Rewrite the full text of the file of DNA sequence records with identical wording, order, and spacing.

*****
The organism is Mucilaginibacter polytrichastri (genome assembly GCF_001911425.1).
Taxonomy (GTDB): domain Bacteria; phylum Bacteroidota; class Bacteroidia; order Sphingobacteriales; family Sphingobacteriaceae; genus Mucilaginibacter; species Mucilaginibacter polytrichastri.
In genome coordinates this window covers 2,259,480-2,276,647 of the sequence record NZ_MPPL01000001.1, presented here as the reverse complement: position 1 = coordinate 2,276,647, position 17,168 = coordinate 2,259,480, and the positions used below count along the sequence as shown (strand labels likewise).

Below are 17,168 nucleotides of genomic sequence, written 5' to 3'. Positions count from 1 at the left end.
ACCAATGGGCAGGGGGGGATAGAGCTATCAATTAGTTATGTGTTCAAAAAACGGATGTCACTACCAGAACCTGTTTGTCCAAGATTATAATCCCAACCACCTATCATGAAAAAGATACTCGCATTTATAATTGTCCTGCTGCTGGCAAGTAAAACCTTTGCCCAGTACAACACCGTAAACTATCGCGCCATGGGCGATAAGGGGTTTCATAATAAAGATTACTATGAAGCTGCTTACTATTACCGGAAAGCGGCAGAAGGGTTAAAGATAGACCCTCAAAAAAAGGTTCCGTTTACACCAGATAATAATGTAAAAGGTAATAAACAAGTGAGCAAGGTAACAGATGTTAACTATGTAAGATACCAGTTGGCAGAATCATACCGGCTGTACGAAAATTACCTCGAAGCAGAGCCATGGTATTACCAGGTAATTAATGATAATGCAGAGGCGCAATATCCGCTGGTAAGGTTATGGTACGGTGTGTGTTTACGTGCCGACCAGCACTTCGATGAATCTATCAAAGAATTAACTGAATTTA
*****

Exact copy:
The organism is Mucilaginibacter polytrichastri (genome assembly GCF_001911425.1).
Taxonomy (GTDB): domain Bacteria; phylum Bacteroidota; class Bacteroidia; order Sphingobacteriales; family Sphingobacteriaceae; genus Mucilaginibacter; species Mucilaginibacter polytrichastri.
In genome coordinates this window covers 2,259,480-2,276,647 of the sequence record NZ_MPPL01000001.1, presented here as the reverse complement: position 1 = coordinate 2,276,647, position 17,168 = coordinate 2,259,480, and the positions used below count along the sequence as shown (strand labels likewise).

Below are 17,168 nucleotides of genomic sequence, written 5' to 3'. Positions count from 1 at the left end.
ACCAATGGGCAGGGGGGGATAGAGCTATCAATTAGTTATGTGTTCAAAAAACGGATGTCACTACCAGAACCTGTTTGTCCAAGATTATAATCCCAACCACCTATCATGAAAAAGATACTCGCATTTATAATTGTCCTGCTGCTGGCAAGTAAAACCTTTGCCCAGTACAACACCGTAAACTATCGCGCCATGGGCGATAAGGGGTTTCATAATAAAGATTACTATGAAGCTGCTTACTATTACCGGAAAGCGGCAGAAGGGTTAAAGATAGACCCTCAAAAAAAGGTTCCGTTTACACCAGATAATAATGTAAAAGGTAATAAACAAGTGAGCAAGGTAACAGATGTTAACTATGTAAGATACCAGTTGGCAGAATCATACCGGCTGTACGAAAATTACCTCGAAGCAGAGCCATGGTATTACCAGGTAATTAATGATAATGCAGAGGCGCAATATCCGCTGGTAAGGTTATGGTACGGTGTGTGTTTACGTGCCGACCAGCACTTCGATGAATCTATCAAAGAATTAACTGAATTTA